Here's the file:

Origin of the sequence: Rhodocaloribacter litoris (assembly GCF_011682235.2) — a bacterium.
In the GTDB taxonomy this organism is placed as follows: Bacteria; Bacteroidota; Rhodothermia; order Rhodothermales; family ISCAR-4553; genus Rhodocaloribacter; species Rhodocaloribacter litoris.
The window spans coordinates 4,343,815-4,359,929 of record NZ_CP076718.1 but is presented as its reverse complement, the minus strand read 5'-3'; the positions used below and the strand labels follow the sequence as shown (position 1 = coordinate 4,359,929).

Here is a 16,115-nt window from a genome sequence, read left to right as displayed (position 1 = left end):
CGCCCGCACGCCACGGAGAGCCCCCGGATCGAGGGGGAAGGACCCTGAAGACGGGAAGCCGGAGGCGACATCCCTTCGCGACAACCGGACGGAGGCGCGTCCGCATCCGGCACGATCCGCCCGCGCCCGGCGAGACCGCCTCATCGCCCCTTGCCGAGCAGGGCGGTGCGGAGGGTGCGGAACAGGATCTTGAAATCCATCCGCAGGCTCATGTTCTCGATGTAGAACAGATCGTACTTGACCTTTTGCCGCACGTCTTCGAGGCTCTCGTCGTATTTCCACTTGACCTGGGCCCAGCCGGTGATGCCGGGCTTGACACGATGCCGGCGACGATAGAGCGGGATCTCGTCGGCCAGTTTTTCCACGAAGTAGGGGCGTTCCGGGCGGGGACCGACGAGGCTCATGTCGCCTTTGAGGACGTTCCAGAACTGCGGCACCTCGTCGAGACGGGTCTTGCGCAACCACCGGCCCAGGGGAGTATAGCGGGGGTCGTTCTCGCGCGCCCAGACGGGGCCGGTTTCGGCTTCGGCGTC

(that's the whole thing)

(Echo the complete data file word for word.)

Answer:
Origin of the sequence: Rhodocaloribacter litoris (assembly GCF_011682235.2) — a bacterium.
In the GTDB taxonomy this organism is placed as follows: Bacteria; Bacteroidota; Rhodothermia; order Rhodothermales; family ISCAR-4553; genus Rhodocaloribacter; species Rhodocaloribacter litoris.
The window spans coordinates 4,343,815-4,359,929 of record NZ_CP076718.1 but is presented as its reverse complement, the minus strand read 5'-3'; the positions used below and the strand labels follow the sequence as shown (position 1 = coordinate 4,359,929).

Here is a 16,115-nt window from a genome sequence, read left to right as displayed (position 1 = left end):
CGCCCGCACGCCACGGAGAGCCCCCGGATCGAGGGGGAAGGACCCTGAAGACGGGAAGCCGGAGGCGACATCCCTTCGCGACAACCGGACGGAGGCGCGTCCGCATCCGGCACGATCCGCCCGCGCCCGGCGAGACCGCCTCATCGCCCCTTGCCGAGCAGGGCGGTGCGGAGGGTGCGGAACAGGATCTTGAAATCCATCCGCAGGCTCATGTTCTCGATGTAGAACAGATCGTACTTGACCTTTTGCCGCACGTCTTCGAGGCTCTCGTCGTATTTCCACTTGACCTGGGCCCAGCCGGTGATGCCGGGCTTGACACGATGCCGGCGACGATAGAGCGGGATCTCGTCGGCCAGTTTTTCCACGAAGTAGGGGCGTTCCGGGCGGGGACCGACGAGGCTCATGTCGCCTTTGAGGACGTTCCAGAACTGCGGCACCTCGTCGAGACGGGTCTTGCGCAACCACCGGCCCAGGGGAGTATAGCGGGGGTCGTTCTCGCGCGCCCAGACGGGGCCGGTTTCGGCTTCGGCGTC